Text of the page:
By Githinji Mwangi and Matthew Ndungu
It was a wedding like no other the villagers have ever witnessed.
Julius Kamau and his wife, Margaret Wamweru, woke up early on Monday morning and prepared to witness their son’s wedding.
Unfortunately, Julius and Margaret had to witness their first-born Kennedy Muriithi tie the knot with his fiancee Pauline Waithira on Facebook because of the unusual Covid-19 situation.
Flanked by over 20 relatives and neighbours, Julius, who is a rice farmer at Mutithi village quietly waited for the wedding to start, with a phone call from his son alerting him that the ceremony was live on Facebook.
When he received the much-awaited call, Julius smiled broadly and called the group gathered at his home that the ceremony was live.
The group attentively followed the proceedings on two laptops place a top a coffee table and connected to a stereo system.
But the savvy young followed the ceremony on their smartphones.
Immediately Kennedy and Pauline exchanged vows, the women in the small group at Julius’s home burst out shrieks of joy.
Speaking to K24 Digital, Julius said that the ceremony was fulfilling, adding that he was happy to see the day that he had been waiting had finally come.
Julius said they started planning the wedding since February but Government banning travel in and out of the Nairobi Metropolitan Area to stop the spread of Covid-19.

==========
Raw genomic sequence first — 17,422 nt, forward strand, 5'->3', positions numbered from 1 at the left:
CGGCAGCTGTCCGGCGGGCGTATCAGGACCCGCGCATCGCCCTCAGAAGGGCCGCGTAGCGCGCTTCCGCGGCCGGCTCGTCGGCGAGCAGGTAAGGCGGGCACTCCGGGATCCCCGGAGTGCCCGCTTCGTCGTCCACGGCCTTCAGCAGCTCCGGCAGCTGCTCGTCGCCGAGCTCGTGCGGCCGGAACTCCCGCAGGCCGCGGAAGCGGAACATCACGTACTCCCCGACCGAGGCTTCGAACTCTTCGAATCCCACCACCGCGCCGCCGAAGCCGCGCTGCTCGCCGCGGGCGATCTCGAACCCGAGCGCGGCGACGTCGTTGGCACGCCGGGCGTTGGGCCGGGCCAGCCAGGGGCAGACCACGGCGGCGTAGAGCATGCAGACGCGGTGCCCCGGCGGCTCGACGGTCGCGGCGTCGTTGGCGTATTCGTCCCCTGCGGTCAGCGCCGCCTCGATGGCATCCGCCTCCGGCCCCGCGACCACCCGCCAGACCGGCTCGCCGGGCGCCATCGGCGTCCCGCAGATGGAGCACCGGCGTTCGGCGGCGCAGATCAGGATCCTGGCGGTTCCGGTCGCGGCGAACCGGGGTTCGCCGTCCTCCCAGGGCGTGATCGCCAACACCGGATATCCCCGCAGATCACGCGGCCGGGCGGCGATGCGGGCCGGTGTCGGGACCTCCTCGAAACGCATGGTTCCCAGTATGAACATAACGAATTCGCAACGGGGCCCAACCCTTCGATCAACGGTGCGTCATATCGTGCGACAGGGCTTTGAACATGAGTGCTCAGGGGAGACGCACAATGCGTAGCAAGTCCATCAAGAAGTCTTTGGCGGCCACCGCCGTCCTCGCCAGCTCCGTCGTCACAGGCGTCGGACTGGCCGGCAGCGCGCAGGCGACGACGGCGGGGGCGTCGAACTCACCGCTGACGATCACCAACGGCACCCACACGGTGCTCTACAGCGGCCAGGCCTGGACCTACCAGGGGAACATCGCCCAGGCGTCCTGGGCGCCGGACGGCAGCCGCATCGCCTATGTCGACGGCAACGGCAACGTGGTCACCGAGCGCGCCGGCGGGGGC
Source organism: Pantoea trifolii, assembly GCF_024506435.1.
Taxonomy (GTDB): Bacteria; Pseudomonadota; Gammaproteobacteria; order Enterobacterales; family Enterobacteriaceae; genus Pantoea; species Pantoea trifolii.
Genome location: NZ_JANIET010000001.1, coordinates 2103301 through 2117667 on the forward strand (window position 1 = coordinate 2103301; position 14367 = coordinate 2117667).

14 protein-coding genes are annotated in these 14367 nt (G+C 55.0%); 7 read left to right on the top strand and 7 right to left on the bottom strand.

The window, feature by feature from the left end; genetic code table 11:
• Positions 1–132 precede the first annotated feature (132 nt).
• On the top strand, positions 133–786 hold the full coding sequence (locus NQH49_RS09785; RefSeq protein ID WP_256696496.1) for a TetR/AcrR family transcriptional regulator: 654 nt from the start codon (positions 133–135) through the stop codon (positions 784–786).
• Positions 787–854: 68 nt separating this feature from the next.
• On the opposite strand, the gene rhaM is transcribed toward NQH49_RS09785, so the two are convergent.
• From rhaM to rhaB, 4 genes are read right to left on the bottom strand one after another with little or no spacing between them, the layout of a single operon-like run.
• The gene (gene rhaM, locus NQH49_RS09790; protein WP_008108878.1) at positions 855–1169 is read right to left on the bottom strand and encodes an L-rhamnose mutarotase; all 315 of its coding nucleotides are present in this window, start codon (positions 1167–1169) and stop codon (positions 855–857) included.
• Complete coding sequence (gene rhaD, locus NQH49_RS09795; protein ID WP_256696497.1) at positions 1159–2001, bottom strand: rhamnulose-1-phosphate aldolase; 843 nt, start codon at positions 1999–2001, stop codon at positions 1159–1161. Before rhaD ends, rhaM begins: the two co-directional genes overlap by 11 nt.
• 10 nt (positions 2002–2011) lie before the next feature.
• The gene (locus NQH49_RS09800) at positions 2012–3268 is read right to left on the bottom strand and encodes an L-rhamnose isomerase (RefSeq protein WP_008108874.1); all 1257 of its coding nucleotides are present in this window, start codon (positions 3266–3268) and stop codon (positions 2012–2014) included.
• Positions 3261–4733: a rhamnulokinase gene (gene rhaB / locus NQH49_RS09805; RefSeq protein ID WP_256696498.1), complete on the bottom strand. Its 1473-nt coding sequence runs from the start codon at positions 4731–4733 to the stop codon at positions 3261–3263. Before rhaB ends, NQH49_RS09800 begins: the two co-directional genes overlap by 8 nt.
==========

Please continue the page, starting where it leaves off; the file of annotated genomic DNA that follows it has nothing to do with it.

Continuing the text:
“I’m happy my son has finally got a wife. I wish them the best in their marriage,” Julius said.
Kennedy’s mother said, thanks to technology, they were able to follow everything on Facebook.
“I’m happy with the technology. We were able to follow all that was happening and we felt as if we were part of the congregation. I pray God to bless them,” Margaret said.
The invited guest also praised the technology for enabling them to watch the wedding even though it was held many kilometres away in Thika town.
No kisses, just face masks
When Kennedy and Pauline started making plans for the wedding, they had envisioned a magnificent ceremony attended by hundreds of their kin and friends.
They had prearranged to be ferried to the church in a motorcade of luxury cars.
But came in Covid-19, a virus that has disrupted life and probably set to change daily life as we know it.
The young couple, however, knows one of the key unstated rules of life, that we must adapt to change.
And so the wedding had to go on. Contrary to their earlier plans, the wedding took place at ACK St. Andrews Church in Thika, Kiambu County.
It was attended by less than 15 people and it took less than 30 minutes to exchange their vows.
Empty sits across all rows in the entire church painted a picture of none-attendance despite the mega church having the capacity of accommodating more than 1,000 worshippers.
Among those present were four members of the clergy (two male and two females), both parents of the bride and representative parents of the groom, a handful of other family members and friends who were ferried in five low-end vehicles.
Even the present attendees were put under strict guidelines and were required to obey social distancing rules.
Donning face masks, the bride and her groom interestingly sat a considerable distance from each other.
The event that started at around 9:30 am had been completed by 10:00am with the couple having signed all the requisite certificates, taken the marriage vows and preaching done.
The two, unfortunately, did not kiss as expected by the attendees.